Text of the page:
Volume 2, Issue 2 (april 2018)                   AOH 2018, 2(2): 116-120 | Back to browse issues page

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Tajvar A, Mortazavimehrizi M, Tajvar H, Etemadololama Y. An Investigation into the Effects of Hearing Loss and Hearing Impairment on Rebar Production Unit Workers of Kerman Steel Industries. AOH. 2018; 2 (2) :116-120
URL: http://aoh.ssu.ac.ir/article-1-72-en.html
1- Department of Occupational Health,faculty of health, Hormozgan University of Medical Sciences, Bandar Abbas, Iran
2- Studentof Occupational Health, Shiraz University of Medical Sciences Shiraz, Iran , matinmehrsa1360@gmail.com
3- Bachelor of safety engineering,Head of safety, pejam gulf terminal container company in Bandar abbas ,Iran
4- Student of Occupational Health, Yazd University of Medical Sciences, Yazd, Iran
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An Investigation into the Effects of Hearing Loss and Hearing Impairment on Rebar Production Unit Workers of Kerman Steel Industries
 
Abdolhamid Tajvar1, Morteza Mortazavimehrizi2*, Hamed Tajvar3, Majid Saeedi Farhani4, Yeganeh Etemadololama5
 
1Department of Occupational Health,faculty of health, Hormozgan University of Medical Sciences, Bandar Abbas, Iran•2Studentof Occupational Health, Shiraz University of Medical Sciences Shiraz, Iran•3Bachelor of safety engineering,Head of safety, pejam gulf terminal container company in Bandar abbas ,Iran•4Master of executive management, Sarabkhane Atash Company•5Student of Occupational Health, Yazd University of Medical Sciences, Yazd, Iran• Corresponding author:morteza mortazavimehrizi, Email: matinmehrsa1360@gmail.com,
Tel:+98-913-2565064
 
Abstract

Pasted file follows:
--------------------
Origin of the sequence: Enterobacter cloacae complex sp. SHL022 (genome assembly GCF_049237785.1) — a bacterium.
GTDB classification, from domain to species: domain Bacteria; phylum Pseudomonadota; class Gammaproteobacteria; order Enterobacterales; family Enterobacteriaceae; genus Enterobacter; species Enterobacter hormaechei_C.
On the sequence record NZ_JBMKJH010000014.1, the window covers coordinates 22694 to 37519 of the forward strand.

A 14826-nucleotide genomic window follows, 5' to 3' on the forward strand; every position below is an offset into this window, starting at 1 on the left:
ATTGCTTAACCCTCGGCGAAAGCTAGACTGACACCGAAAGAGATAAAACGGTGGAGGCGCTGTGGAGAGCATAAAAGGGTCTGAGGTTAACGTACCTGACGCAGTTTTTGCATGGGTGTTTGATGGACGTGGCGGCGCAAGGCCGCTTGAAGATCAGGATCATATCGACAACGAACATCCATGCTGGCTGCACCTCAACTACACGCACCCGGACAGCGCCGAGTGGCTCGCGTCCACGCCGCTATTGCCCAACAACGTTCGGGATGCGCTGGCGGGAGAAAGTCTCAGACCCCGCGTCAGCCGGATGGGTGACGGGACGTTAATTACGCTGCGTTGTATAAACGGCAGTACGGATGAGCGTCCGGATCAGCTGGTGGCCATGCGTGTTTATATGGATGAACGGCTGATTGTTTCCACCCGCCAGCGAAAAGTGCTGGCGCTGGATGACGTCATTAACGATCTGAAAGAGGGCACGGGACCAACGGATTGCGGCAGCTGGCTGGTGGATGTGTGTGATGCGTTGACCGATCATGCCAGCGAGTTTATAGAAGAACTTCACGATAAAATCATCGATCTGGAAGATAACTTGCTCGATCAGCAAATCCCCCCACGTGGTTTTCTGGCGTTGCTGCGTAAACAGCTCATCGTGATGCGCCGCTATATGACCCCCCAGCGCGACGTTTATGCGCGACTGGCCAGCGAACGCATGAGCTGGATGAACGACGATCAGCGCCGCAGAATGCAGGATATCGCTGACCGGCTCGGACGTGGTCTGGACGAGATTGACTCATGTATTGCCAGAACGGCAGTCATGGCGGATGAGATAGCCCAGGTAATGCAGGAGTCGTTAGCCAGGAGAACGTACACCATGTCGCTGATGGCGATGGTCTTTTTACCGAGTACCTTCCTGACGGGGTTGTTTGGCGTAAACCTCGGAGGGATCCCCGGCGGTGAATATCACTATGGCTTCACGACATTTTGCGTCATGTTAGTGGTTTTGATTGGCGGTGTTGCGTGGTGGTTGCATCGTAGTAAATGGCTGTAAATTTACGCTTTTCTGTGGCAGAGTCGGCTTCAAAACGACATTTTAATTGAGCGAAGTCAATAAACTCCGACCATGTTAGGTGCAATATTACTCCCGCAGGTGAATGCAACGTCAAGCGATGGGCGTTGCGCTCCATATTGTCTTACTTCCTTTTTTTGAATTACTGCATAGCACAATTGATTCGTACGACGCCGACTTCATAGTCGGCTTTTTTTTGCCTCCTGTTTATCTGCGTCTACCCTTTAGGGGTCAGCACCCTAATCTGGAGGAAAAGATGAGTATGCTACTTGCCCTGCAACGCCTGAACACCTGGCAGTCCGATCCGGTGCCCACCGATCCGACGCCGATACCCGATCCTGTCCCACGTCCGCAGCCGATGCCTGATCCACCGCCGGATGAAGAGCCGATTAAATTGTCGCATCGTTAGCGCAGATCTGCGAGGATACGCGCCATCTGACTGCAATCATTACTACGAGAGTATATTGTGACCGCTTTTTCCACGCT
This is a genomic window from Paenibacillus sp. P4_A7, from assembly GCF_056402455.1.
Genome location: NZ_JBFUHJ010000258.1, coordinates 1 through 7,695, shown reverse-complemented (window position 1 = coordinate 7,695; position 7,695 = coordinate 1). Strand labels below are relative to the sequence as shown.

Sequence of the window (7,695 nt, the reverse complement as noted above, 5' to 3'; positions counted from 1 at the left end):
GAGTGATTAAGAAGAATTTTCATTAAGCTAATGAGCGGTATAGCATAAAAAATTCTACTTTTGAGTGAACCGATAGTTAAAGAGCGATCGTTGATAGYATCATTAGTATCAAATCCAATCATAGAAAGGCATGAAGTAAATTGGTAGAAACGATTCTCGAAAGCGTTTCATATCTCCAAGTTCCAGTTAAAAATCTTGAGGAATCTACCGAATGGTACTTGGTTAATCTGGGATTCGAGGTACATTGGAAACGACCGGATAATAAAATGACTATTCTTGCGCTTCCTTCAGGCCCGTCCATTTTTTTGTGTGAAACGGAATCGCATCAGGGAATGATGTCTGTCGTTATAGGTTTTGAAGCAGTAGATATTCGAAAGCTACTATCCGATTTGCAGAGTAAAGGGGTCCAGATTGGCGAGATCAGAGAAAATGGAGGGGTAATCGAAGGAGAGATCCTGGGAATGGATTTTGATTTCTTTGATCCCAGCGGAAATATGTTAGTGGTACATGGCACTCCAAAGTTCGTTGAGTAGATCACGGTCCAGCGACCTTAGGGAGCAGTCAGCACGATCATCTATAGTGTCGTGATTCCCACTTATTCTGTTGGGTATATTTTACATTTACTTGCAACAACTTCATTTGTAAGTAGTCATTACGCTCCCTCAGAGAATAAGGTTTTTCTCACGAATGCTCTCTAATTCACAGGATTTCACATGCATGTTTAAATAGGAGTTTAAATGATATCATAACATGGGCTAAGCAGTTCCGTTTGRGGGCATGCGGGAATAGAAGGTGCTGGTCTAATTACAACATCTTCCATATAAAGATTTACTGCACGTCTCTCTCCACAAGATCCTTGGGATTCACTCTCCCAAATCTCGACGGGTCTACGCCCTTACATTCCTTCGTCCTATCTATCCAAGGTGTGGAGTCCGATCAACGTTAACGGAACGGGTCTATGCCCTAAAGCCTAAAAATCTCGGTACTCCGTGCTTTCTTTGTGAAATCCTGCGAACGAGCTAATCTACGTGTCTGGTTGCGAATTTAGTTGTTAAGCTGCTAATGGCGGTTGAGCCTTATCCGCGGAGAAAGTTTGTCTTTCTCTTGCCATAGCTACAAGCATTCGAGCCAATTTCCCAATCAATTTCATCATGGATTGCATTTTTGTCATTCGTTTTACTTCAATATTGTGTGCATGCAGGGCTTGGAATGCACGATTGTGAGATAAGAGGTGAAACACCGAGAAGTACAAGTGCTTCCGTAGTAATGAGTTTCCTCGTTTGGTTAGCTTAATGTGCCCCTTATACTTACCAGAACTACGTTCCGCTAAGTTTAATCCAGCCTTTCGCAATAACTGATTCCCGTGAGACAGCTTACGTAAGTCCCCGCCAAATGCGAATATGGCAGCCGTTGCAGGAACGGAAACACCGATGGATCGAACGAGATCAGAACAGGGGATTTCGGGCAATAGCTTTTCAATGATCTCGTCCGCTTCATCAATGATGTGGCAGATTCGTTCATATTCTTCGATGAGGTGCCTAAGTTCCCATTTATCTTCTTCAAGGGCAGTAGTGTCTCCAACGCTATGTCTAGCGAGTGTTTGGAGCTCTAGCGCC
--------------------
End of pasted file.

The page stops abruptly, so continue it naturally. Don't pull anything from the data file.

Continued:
Background: Acute hearing loss due to noise and hearing impairment is one of the most common occupational diseases which imposes significant direct and indirect costs on the government and exposed individuals. The steel industry is one of the industries that a great deal of noise is produced in different parts of its working process. Therefore, in this research, we tried to investigate the relationship between noise exposure and permanent hearing loss due to noise, as well as hearing impairment among employees of rebar production unit in Kerman Steel Industries. Methods: In this descriptive-analytic study, two methods of bioassay and environmental monitoring were used. In bioassay method, seventy one workers of the production line audiology condition, which was selected by census method, were tested and in the environmental monitoring, sound state of the production sector was measured and evaluated. Also, using a questionnaire, their personal information and work experience were recorded. Results: From the 71 workers surveyed, 20% were between 25-30 year old, 70% aged 30-40 years old, 10% were more than 40 years old,  63% had a work experience of 1-5 years and 37% had work experience more than 5 years. Comparison of the sound pressure level with the permissible national standard states showed that in 93% of the measured points, the sound pressure level was higher than standard, and the results of the audiometric data showed that in 55% of individuals, the hearing threshold in the right ear at a frequency of 4000 Hz has risen above 25 dB, and this value is 46% for the left ear. Conclusion: Considering that the increase in hearing thresholds at 4000 Hz is the main symptom of hearing loss due to working in industrial environments, we can conclude that taking control measures is very necessary. The percentage of auditory hearing impairment in the left, right and both ears is less than 10% and this can be attributed to the worker's work experience.